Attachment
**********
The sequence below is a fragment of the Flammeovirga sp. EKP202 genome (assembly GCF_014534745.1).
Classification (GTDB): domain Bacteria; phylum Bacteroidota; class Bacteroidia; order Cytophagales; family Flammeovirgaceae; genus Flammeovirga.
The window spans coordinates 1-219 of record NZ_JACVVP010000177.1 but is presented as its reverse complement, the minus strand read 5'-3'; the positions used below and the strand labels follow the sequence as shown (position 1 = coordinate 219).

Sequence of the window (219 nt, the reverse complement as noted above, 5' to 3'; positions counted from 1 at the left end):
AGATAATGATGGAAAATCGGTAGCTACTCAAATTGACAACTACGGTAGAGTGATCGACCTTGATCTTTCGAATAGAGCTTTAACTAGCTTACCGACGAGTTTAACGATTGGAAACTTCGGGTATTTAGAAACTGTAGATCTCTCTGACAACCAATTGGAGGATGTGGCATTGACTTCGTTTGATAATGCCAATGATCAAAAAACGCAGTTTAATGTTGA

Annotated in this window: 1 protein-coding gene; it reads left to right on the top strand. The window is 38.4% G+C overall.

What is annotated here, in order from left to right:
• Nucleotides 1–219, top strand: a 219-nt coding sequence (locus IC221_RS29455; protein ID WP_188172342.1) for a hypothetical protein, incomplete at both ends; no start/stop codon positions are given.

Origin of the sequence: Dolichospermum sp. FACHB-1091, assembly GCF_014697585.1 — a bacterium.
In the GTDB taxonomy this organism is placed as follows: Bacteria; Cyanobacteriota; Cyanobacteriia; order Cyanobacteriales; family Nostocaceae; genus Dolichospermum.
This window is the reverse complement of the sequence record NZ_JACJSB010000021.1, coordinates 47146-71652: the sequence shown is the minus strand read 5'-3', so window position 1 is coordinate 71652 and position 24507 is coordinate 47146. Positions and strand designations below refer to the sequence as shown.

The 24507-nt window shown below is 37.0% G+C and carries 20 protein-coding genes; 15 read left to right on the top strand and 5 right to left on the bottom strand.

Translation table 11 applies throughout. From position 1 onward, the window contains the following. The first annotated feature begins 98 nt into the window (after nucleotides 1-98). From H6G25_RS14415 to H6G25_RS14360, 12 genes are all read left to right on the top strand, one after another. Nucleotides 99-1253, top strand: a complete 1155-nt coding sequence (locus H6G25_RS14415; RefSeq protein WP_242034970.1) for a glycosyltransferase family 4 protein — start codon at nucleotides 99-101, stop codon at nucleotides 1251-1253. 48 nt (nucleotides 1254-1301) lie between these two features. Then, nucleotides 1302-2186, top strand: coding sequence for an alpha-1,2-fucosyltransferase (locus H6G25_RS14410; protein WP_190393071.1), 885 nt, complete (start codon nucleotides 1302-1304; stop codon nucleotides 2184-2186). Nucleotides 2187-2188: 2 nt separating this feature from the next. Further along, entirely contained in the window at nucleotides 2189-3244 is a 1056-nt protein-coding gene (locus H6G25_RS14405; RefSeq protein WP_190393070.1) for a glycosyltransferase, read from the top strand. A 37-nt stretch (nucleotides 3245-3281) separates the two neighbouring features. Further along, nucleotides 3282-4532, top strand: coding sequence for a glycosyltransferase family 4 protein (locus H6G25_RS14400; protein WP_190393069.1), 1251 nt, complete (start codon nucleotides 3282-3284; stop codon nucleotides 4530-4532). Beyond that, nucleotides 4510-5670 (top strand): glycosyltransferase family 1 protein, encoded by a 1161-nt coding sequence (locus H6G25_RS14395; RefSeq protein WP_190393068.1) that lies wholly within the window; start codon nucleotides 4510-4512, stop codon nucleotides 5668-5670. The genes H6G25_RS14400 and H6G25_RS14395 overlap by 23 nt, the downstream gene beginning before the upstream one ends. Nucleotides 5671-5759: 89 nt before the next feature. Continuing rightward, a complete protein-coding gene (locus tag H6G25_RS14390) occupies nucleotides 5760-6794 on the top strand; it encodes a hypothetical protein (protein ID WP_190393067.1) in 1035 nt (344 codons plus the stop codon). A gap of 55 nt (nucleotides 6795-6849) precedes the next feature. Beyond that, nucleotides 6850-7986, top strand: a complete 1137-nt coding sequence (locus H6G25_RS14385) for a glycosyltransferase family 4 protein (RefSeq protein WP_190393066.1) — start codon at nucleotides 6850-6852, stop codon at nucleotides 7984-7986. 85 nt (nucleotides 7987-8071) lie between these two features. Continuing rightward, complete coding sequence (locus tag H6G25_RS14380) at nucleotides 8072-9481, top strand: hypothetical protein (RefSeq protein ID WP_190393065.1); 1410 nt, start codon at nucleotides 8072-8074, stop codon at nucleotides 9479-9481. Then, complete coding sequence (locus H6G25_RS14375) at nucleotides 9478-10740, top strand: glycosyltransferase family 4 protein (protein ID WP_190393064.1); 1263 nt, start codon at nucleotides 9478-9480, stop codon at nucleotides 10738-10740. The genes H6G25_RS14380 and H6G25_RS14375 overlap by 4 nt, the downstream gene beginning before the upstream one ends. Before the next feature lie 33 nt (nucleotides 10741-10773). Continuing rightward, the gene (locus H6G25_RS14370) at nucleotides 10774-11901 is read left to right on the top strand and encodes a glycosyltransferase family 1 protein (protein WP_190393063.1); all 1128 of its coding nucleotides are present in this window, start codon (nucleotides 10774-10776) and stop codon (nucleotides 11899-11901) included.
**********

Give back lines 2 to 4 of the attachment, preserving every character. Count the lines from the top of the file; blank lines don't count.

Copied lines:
Classification (GTDB): domain Bacteria; phylum Bacteroidota; class Bacteroidia; order Cytophagales; family Flammeovirgaceae; genus Flammeovirga.
The window spans coordinates 1-219 of record NZ_JACVVP010000177.1 but is presented as its reverse complement, the minus strand read 5'-3'; the positions used below and the strand labels follow the sequence as shown (position 1 = coordinate 219).

Sequence of the window (219 nt, the reverse complement as noted above, 5' to 3'; positions counted from 1 at the left end):